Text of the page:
Today we’d like to introduce you to Marie Tagbo.
Hi Marie, so excited to have you on the platform. So, before we get into questions about your work-life, maybe you can bring our readers up to speed on your story and how you got to where you are today?
Hello! My name is Marie Tagbo. I am an African-American actress. I have been doing film/on-camera acting for about eight years and have booked 13 films, a dozen commercials, and web series, as well as print work and theater. I started in theatre when I was about nice, and then I started film acting when I was 14. I have a YouTube channel dedicated to teaching young actors how to start in the industry, and I have been doing that since I was 15. My videos include an interview with Wendy Alane, the Hollywood Talent manager. If you would like to see my YouTube channel and personality, it is here. https://www.youtube.com/c/marietagbo During high school, my weekdays were spent doing martial arts competitively in a mixed martial art called Kuk Sool Won. My little school in Missouri is ranked #1 in the world, and it was a really intense program. When I wasn’t training there, I was doing auditions, films, and commercials. I was also at an academically advanced online high school called Stanford Online High School. I chose that school because I wanted a place where I could be pushed intellectually. So essentially, if I wasn’t doing auditions or martial arts, I was doing homework. I have always been very ambitious” and career-driven, and while it consumed my social life, I never regretted it. Over those three years, I also wrote a non-fiction book called “How I Became a Teen Actor.” It was one of my hardest and favorite accomplishments, along with winning Grand Champion in the World as a first degree blackbelt women’s divisions, one of the most competitive divisions in the art. Martial arts shaped a big part of my approach to acting, I saw my acting career like a competition and every audition like an opponent I had to fight. I am extremely passionate about creating content for actors and teaching them step by step how to act.
For college, I luckily got accepted into NYU Tisch, where I now study writing, producing, film and acting. I am extremely lucky because my program is a new program, where they only accept 20-30 students per grade. I was also the second year of this major ever being offered. I count it an extremely exciting opportunity.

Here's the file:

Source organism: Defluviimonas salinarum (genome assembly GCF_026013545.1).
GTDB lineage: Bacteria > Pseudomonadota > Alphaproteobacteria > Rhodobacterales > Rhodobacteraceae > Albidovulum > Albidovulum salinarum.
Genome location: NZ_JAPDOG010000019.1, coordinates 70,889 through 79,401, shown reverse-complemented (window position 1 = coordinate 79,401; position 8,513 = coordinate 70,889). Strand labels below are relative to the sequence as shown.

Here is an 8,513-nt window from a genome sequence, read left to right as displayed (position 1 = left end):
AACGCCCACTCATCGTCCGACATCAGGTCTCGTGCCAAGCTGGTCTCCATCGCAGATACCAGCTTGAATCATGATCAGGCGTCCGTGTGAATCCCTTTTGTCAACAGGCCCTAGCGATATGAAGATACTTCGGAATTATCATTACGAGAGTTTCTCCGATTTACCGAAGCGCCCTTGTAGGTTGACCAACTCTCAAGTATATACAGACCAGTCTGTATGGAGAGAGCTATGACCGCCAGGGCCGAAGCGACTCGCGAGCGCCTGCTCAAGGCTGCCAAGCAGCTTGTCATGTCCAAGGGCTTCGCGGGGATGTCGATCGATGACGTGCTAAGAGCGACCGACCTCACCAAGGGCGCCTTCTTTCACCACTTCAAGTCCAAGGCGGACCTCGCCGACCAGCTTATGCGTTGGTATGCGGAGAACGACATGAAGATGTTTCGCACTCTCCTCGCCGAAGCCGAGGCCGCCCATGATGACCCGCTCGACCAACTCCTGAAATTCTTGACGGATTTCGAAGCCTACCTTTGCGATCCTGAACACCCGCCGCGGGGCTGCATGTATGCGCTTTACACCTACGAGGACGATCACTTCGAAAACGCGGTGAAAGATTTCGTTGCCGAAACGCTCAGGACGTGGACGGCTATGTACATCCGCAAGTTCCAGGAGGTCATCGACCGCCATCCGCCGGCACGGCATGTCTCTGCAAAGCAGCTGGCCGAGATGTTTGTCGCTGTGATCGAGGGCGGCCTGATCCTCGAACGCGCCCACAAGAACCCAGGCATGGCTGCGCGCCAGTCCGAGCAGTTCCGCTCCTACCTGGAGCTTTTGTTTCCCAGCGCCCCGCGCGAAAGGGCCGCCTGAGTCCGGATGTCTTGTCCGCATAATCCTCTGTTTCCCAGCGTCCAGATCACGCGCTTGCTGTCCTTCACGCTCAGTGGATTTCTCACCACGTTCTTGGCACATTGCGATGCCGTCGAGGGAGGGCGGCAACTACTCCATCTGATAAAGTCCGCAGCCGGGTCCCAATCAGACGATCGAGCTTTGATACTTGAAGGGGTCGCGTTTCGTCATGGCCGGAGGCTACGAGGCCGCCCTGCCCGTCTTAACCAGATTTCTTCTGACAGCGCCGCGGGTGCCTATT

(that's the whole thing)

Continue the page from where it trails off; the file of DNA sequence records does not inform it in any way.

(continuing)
am currently developing a series of videos to walk kids through the steps from going from no resume to being on set. I like to do big things at a young age. I am working on two mini-documentaries, both dealing with themes in the black experience. Being in New York, I also got scholarships and grants to fund some of my projects. One of these was the illustrious Ulrich-Stewart Scholarship, which only eight people in Tisch School of the Arts get. This allowed me to get an internship doing script coverage for a high-profile movie company in New York. There is never a dull moment over here!
Alright, so let’s dig a little deeper into the story – has it been an easy path overall and if not, what were the challenges you’ve had to overcome?
Working in the film industry is not easy at all. When I started in the industry, my mom had no money to help me pay for classes, and training is such an important part of being in this world. How can an ice skater or a basketball player get better at their craft without having a trainer giving them goals? For the first year and half that I was acting, I had to teach myself everything about my career.
At 14, I was studying acting business entrepreneurship. How do you create a package, how do you win the room, how to break down a monologue? Things that you need rigorous training how to do. And it didn’t always go super well. I needed a lot of work, and when I could afford acting classes.
I also struggled a lot with mental health. In Missouri, there were very few black women in the industry when I was growing up. I was often the only black girl being judged in a room full of white men of whether I was right for a part. Along with my parents’ divorce, I struggled a lot with self-esteem. In every situation I was in, I felt like I wasn’t good enough to act. So, I would quit, for three months, six months.